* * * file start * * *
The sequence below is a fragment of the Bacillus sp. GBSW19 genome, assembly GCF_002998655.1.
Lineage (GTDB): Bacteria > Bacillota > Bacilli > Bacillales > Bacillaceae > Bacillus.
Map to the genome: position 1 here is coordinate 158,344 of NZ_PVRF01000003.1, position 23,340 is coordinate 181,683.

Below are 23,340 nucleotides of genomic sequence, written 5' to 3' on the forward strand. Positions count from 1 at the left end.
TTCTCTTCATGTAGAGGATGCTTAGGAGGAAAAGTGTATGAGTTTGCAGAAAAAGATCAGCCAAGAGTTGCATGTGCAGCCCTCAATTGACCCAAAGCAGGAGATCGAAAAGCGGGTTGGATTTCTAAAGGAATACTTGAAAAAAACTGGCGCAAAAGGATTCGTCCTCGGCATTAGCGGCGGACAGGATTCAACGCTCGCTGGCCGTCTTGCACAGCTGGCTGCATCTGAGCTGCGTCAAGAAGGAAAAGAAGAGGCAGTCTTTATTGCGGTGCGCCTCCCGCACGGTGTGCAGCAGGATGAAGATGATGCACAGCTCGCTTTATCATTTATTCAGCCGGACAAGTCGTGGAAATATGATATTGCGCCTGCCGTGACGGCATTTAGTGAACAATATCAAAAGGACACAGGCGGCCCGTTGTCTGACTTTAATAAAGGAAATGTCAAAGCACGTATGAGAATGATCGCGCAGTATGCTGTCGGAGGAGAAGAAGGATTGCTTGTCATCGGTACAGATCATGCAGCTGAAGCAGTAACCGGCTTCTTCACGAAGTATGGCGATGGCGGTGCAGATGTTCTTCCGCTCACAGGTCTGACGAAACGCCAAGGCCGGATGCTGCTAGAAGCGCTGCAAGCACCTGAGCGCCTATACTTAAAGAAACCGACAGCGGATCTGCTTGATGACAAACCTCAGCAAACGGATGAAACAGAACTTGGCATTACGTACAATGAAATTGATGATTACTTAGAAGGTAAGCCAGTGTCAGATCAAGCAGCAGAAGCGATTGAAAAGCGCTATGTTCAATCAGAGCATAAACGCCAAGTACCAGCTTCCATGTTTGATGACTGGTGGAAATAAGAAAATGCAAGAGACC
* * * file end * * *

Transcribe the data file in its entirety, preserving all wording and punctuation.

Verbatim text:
The sequence below is a fragment of the Bacillus sp. GBSW19 genome, assembly GCF_002998655.1.
Lineage (GTDB): Bacteria > Bacillota > Bacilli > Bacillales > Bacillaceae > Bacillus.
Map to the genome: position 1 here is coordinate 158,344 of NZ_PVRF01000003.1, position 23,340 is coordinate 181,683.

Below are 23,340 nucleotides of genomic sequence, written 5' to 3' on the forward strand. Positions count from 1 at the left end.
TTCTCTTCATGTAGAGGATGCTTAGGAGGAAAAGTGTATGAGTTTGCAGAAAAAGATCAGCCAAGAGTTGCATGTGCAGCCCTCAATTGACCCAAAGCAGGAGATCGAAAAGCGGGTTGGATTTCTAAAGGAATACTTGAAAAAAACTGGCGCAAAAGGATTCGTCCTCGGCATTAGCGGCGGACAGGATTCAACGCTCGCTGGCCGTCTTGCACAGCTGGCTGCATCTGAGCTGCGTCAAGAAGGAAAAGAAGAGGCAGTCTTTATTGCGGTGCGCCTCCCGCACGGTGTGCAGCAGGATGAAGATGATGCACAGCTCGCTTTATCATTTATTCAGCCGGACAAGTCGTGGAAATATGATATTGCGCCTGCCGTGACGGCATTTAGTGAACAATATCAAAAGGACACAGGCGGCCCGTTGTCTGACTTTAATAAAGGAAATGTCAAAGCACGTATGAGAATGATCGCGCAGTATGCTGTCGGAGGAGAAGAAGGATTGCTTGTCATCGGTACAGATCATGCAGCTGAAGCAGTAACCGGCTTCTTCACGAAGTATGGCGATGGCGGTGCAGATGTTCTTCCGCTCACAGGTCTGACGAAACGCCAAGGCCGGATGCTGCTAGAAGCGCTGCAAGCACCTGAGCGCCTATACTTAAAGAAACCGACAGCGGATCTGCTTGATGACAAACCTCAGCAAACGGATGAAACAGAACTTGGCATTACGTACAATGAAATTGATGATTACTTAGAAGGTAAGCCAGTGTCAGATCAAGCAGCAGAAGCGATTGAAAAGCGCTATGTTCAATCAGAGCATAAACGCCAAGTACCAGCTTCCATGTTTGATGACTGGTGGAAATAAGAAAATGCAAGAGACC